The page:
- North Carolina had another gorgeous autumn day. (Have I ever mentioned how much I love my adopted state?)
- It was Veterans Day. People told me thank you for my service to the nation (and I, in turn, thanked those who gave the far-greater sacrifice of service during wartime.)
- I attended my first author's event.
I learned so much from this wonderful group of young women and their moms. (For the YA writers reading this post, get thee to a book club. You will get way more than you give.) I asked the group if I could interview them, and they graciously consented. Read on and I promise that you too will benefit from their collective wisdom1.
Q: What do you like least about the current YA fiction market?
- There is too much sameness. Bookstores have entire sections of Paranormal Romance. We're seeing too many Twilight knock-offs.
- The storylines just seem too young. A lot of today's books are better suited to the middle grade age group than high school readers.
Q: What makes a YA book appealing to you? What would you wish to see more of?
- When writing a character, allow him/her to be:
- more real
- both good and bad
- multi-dimensional and flawed
We want stories with:
- more complex plots
- higher quality, especially in execution
- better writing in general (style, voice, sentence structure, literary devices, vocabulary, etc)
Q: How much slang is okay? How much cursing?
- Only use slang in dialog. Leave it out when we're inside the character's head.
- With cursing, it really doesn't matter. It's fine either way. But—if you do use curse words—don't let them be gratuitous. It has to flow naturally from the characters' personalities and the situations they find themselves in2.
- FYI... we spell out everything in our texts now. We might be a little easy on the capitalization, but everything else is usually correct.
Q: What topics can authors address in YA fiction?
- Avoid anything too cliched. We've seen plenty of books on typical teen issues.
- Give us more about relationships. Romantic relationships are still fine, but there are other kinds too. We have relationships with our parents, friends, siblings, grandparents, and teachers. Explore those.
- It would be great to have more characters who struggle to find their purpose in life. Why am I here? Where should I go next and how do I get there? Write books about the process of self-discovery.
Q: What advice would you give to aspiring YA authors?
- Don't try to follow a pattern too much. Don't copy what's already on the market. If you do, you're missing the point. You have your own good qualities, your own voice, your own unique way of executing a story. That's the book we want to read.
- Don't cater to the least common denominator. Don't dumb down the book. We like well-written stories. We like good sentence structure and vocabulary. We want complexity.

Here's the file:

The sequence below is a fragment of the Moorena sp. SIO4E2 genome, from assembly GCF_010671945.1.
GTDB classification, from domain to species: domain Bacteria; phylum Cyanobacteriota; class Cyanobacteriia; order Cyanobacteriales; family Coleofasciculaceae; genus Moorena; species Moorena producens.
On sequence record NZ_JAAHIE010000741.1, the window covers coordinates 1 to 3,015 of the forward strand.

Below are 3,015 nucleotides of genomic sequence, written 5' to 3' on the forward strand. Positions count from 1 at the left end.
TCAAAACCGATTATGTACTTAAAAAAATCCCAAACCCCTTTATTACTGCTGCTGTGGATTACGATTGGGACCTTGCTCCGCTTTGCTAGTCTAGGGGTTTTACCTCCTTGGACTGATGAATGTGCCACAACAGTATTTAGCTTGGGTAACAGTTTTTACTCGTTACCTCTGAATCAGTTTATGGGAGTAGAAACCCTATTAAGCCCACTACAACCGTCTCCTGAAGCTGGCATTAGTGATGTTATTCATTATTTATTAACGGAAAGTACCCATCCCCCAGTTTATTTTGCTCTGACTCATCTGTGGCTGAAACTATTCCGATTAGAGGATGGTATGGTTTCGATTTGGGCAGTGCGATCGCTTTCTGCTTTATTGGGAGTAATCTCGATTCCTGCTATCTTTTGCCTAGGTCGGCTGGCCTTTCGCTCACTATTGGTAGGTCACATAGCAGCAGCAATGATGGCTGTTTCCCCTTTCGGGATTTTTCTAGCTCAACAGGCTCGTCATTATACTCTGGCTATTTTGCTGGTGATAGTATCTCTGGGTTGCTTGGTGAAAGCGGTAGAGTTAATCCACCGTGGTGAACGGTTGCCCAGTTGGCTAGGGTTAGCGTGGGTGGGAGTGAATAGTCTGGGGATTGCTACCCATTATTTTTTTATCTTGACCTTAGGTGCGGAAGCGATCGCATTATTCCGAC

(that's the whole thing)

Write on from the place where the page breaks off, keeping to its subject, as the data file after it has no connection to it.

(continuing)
- Let the characters be real. Let them make mistakes and suffer the consequences.
- Don't be predictable. We don't want to see the plot twists a mile away. But don't just insert yourself into the story and make things happen either. Surprise us in the right way.
Q: What makes you want to pick up a book in a bookstore?
- The Cover [the girls said in unison]
Q: Anything else besides the cover?
A: Back blurbs, although not everyone reads them. Some readers don't want to have too big of a hint in advance.
Q: Tell me more about what you like in cover art.
- It has to be cool.
- It needs a great font.
- We like photographs better than artwork, but it has to be good quality photography.
Q: What types of social media do you use most?
- Twitter, for conversations
- Tumblr, a little
- But Facebook? Not so much. FB seems to be fading away.
Q: How do you find out about books?
- Word of mouth is the best way. We get recommendations from our friends and our moms.
- booklists from teachers3
- Once we like an author, we'll research more books by that author on amazon.com or the author's website.
Wow. Are you not blown away by their wisdom? I'm so glad I asked them for this interview. The girls4, like their answers, were smart, profound, fun, and inspiring. I enjoyed this visit so much that I'll just have to beg, borrow, and steal my way into other such opportunities.
America, you have nothing to fear. The next generation is amazing!
1 The answers to interview questions include actual quotes from the book club members. The teens answered more than the mothers, but Moms are represented in there too.
2 The adults agreed with the teens on this issue, which is good since my characters (especially the hero) curse. I think it is organic to his personality, though.
3 There was a Language Arts teacher at the book club meeting. She told me that her booklists tend to contain classics. She said that it's hard to find well-written books in the current market that she can recommend. That, YA authors, is a sobering statement. Just sayin...
4Thanks to Ellie, Claire, Laura, Melanie, and Michelle for inviting me!